I'm much more curious to know the impact to the waters. Hundreds of pillars built into the sea floor might affect sea life or water currents.
  • Re:Um. (Score:3, Interesting)

    by b0s0z0ku ( 752509 ) on Monday December 18, 2006 @12:24PM (#17287242)
    Gee. Take that much power out of a surface wind?

    Don't worry - the windmills aren't actually that efficient, nor do they cover a large percentage of vertical cross-section. They're spaced quite a bit apart and aren't that tall, vertically speaking. Chances are they don't end up being more disruptive to air currents than, say, the skyscrapers in NYC. And the weather in Brooklyn isn't *that* different than in the rest of the region.


  • by RAMMS+EIN ( 578166 ) on Monday December 18, 2006 @12:25PM (#17287274) Homepage Journal
    The problem with wind energy is that it's output is unreliable and unlikely to match demand. For electricity, it is essential that supply match demand very strictly. Essentially, this means that wind farms have to be backed up with other, reliable, fast-switching power sources. This, of course, means you've still not solved the energy problem - what do these other plants run on? Also, it adds to the cost of electricity from wind - which is already very high.
  • by Citizen of Earth ( 569446 ) on Monday December 18, 2006 @12:47PM (#17287622)
    I'm much more curious to know the impact to the waters. Hundreds of pillars built into the sea floor might affect sea life or water currents.

    What about the climate effects of sucking that much energy out of the wind?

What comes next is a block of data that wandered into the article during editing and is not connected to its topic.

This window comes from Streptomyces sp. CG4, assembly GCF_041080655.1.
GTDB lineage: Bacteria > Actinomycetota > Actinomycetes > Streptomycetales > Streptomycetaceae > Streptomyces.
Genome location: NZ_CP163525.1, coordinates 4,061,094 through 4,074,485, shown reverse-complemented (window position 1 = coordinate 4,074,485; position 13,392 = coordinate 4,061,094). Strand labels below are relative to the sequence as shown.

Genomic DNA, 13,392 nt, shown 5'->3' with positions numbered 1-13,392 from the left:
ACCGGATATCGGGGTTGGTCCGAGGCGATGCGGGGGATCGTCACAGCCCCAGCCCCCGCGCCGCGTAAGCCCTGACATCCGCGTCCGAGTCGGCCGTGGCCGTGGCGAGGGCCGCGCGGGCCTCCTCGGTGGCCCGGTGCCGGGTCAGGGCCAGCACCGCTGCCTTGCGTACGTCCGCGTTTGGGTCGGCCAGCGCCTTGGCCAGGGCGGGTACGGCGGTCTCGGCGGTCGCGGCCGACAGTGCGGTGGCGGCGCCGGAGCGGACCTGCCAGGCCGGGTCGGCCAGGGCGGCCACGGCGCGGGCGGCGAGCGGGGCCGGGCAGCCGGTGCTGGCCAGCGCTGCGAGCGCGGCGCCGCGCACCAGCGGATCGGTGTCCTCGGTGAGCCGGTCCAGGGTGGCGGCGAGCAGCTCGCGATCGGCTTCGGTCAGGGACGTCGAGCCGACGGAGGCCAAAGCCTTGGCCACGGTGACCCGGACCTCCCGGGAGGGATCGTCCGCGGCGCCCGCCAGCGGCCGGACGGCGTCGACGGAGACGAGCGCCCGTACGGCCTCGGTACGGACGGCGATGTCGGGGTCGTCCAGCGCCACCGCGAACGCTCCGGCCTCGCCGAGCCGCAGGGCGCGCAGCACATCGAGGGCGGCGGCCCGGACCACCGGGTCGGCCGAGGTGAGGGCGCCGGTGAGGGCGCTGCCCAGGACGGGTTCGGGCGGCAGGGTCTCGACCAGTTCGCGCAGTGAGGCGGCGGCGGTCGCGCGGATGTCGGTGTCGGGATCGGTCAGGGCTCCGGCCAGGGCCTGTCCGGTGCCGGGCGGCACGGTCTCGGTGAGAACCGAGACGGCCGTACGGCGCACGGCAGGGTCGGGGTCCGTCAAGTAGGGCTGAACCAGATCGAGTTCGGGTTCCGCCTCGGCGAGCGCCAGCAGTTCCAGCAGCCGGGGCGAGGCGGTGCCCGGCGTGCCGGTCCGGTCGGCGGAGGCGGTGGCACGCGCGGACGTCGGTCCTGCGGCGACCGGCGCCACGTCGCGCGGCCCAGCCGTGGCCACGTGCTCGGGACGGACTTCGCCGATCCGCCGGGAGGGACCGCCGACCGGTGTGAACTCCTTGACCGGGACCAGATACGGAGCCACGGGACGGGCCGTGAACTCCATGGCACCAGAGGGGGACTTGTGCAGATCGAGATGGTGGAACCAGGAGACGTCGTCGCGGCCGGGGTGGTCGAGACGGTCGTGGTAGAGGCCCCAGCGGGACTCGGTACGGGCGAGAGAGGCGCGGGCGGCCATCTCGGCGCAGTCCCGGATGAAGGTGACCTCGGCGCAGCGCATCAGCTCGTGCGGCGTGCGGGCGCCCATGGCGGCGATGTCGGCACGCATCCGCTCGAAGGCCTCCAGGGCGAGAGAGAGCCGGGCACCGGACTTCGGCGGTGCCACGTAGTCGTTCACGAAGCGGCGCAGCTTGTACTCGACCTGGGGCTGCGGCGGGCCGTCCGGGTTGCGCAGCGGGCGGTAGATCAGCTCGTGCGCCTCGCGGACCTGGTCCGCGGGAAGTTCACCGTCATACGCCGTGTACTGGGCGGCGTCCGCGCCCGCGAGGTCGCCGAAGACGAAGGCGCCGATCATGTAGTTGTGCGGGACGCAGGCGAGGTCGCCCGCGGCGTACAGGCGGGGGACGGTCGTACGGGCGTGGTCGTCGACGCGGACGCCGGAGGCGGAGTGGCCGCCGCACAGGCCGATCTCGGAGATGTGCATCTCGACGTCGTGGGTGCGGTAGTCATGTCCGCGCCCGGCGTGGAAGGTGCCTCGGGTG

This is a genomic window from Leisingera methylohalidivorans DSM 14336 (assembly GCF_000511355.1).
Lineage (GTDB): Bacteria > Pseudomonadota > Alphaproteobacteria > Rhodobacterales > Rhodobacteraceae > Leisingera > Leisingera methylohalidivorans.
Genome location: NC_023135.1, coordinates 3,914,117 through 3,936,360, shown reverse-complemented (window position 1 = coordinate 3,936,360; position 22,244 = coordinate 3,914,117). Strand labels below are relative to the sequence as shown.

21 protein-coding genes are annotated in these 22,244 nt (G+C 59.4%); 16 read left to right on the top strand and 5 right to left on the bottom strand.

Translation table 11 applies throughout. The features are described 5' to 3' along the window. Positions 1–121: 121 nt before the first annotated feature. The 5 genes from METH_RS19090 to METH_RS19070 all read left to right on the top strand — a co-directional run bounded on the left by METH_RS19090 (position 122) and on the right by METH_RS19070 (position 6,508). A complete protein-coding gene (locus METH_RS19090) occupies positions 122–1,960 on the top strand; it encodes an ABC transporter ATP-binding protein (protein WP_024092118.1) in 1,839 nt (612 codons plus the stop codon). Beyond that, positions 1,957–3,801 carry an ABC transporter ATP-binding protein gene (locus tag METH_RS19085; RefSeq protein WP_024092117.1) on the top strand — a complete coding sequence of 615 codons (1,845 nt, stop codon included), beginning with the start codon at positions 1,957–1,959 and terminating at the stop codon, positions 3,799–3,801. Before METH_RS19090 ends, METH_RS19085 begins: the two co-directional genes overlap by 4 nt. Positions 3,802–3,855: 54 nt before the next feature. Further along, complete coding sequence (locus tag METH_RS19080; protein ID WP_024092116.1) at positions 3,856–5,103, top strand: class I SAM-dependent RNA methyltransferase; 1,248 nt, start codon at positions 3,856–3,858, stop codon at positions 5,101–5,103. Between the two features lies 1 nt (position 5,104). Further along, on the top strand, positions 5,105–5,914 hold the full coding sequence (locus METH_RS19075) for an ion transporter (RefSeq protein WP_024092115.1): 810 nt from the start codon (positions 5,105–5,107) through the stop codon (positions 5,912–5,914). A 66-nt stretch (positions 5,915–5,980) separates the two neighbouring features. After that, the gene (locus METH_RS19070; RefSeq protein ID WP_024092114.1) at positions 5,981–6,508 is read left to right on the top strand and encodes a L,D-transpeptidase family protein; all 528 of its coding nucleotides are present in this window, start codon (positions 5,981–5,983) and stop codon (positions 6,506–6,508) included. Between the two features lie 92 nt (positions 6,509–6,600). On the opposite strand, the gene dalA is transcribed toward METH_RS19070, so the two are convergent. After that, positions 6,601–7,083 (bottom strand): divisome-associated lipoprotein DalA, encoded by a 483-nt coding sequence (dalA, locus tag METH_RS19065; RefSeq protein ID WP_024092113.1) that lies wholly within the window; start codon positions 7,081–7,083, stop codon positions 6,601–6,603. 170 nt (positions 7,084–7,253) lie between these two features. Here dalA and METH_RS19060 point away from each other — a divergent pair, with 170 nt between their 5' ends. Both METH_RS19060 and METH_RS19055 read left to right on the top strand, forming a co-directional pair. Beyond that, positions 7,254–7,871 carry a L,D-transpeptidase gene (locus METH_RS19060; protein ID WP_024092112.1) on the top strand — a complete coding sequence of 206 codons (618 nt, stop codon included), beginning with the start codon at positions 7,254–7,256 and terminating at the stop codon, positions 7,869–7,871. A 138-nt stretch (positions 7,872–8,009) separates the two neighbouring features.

• by petaflop ( 682818 ) on Monday December 18, 2006 @01:22PM (#17288274)
    You might think that making all the concrete, metal, plastics, etc, involved in the manufacture of all the generators will put a large burden on the environment, but actually compared to the energy investment in building, running, and decommissioning a nuclear power plant, the environmental burden is quite light: vestment_(EROI)_for_wind_energy []
  • by SatanicPuppy ( 611928 ) * <> on Monday December 18, 2006 @01:32PM (#17288468) Journal
    Well, where I live, A/C is pretty much a given. With Summer temperatures running in the mid 90s to the mid 100s (35-39c), there is no amount of insulation short of ~20 feet of earth thrown over your house that will make a difference. You're going to need something, and while insulation means that it'll be cooler until ~13:00, after that it just means it'll stay warm longer.

    Still, the first thing I did when I bought my new house was to put another layer of insulation in the attic, and get a quote for having more insulation put into the outside walls as well.

    It only makes sense to add extra insulation...In the north you get a lot of people talking about the insulation, because in their minds insulation keeps you warm, and they think about that. It's not so much the case in the south, because people think of insulation as keeping you warm and thats the LAST thing they want. It's more a problem of education than anything else.
  • by Anonymous Coward on Monday December 18, 2006 @02:06PM (#17289046)
    Where I live we have the same temperature range in summer (which is now, actually), humidity of 80% or so is normal. What *really* matters is that it becomes cool during the night, if it doesn't, AC is the only thing that will save you, since at my house we respect the laws of thermodynamics ;)
      At night, we open doors and windows and let the cool air in, at around 10-11am we close everything (including most blinds), and it remains cool for the whole day. Our walls are about 20cm of brick (normal width) and we have single pane windows (well, my cousin lives 30 minutes from town and he has double pane).